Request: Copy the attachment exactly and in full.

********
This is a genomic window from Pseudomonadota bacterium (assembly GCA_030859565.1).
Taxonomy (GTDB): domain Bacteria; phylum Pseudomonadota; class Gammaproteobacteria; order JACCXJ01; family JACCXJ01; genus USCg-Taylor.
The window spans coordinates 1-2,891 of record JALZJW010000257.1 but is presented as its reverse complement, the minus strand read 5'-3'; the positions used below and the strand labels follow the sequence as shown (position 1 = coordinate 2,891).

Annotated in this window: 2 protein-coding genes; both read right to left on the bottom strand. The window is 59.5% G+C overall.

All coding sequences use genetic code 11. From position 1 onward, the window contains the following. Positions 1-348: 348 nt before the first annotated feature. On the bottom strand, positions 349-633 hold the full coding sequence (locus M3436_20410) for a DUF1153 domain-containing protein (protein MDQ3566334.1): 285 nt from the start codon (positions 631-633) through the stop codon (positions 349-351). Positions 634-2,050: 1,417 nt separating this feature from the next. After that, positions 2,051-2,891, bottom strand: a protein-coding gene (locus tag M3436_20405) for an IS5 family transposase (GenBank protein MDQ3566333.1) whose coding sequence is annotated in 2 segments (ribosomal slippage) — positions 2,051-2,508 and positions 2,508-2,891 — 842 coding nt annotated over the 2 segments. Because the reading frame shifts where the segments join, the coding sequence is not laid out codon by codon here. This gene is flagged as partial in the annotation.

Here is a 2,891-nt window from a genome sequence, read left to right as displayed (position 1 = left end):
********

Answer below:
This is a genomic window from Pseudomonadota bacterium (assembly GCA_030859565.1).
Taxonomy (GTDB): domain Bacteria; phylum Pseudomonadota; class Gammaproteobacteria; order JACCXJ01; family JACCXJ01; genus USCg-Taylor.
The window spans coordinates 1-2,891 of record JALZJW010000257.1 but is presented as its reverse complement, the minus strand read 5'-3'; the positions used below and the strand labels follow the sequence as shown (position 1 = coordinate 2,891).

Annotated in this window: 2 protein-coding genes; both read right to left on the bottom strand. The window is 59.5% G+C overall.

All coding sequences use genetic code 11. From position 1 onward, the window contains the following. Positions 1-348: 348 nt before the first annotated feature. On the bottom strand, positions 349-633 hold the full coding sequence (locus M3436_20410) for a DUF1153 domain-containing protein (protein MDQ3566334.1): 285 nt from the start codon (positions 631-633) through the stop codon (positions 349-351). Positions 634-2,050: 1,417 nt separating this feature from the next. After that, positions 2,051-2,891, bottom strand: a protein-coding gene (locus tag M3436_20405) for an IS5 family transposase (GenBank protein MDQ3566333.1) whose coding sequence is annotated in 2 segments (ribosomal slippage) — positions 2,051-2,508 and positions 2,508-2,891 — 842 coding nt annotated over the 2 segments. Because the reading frame shifts where the segments join, the coding sequence is not laid out codon by codon here. This gene is flagged as partial in the annotation.

Here is a 2,891-nt window from a genome sequence, read left to right as displayed (position 1 = left end):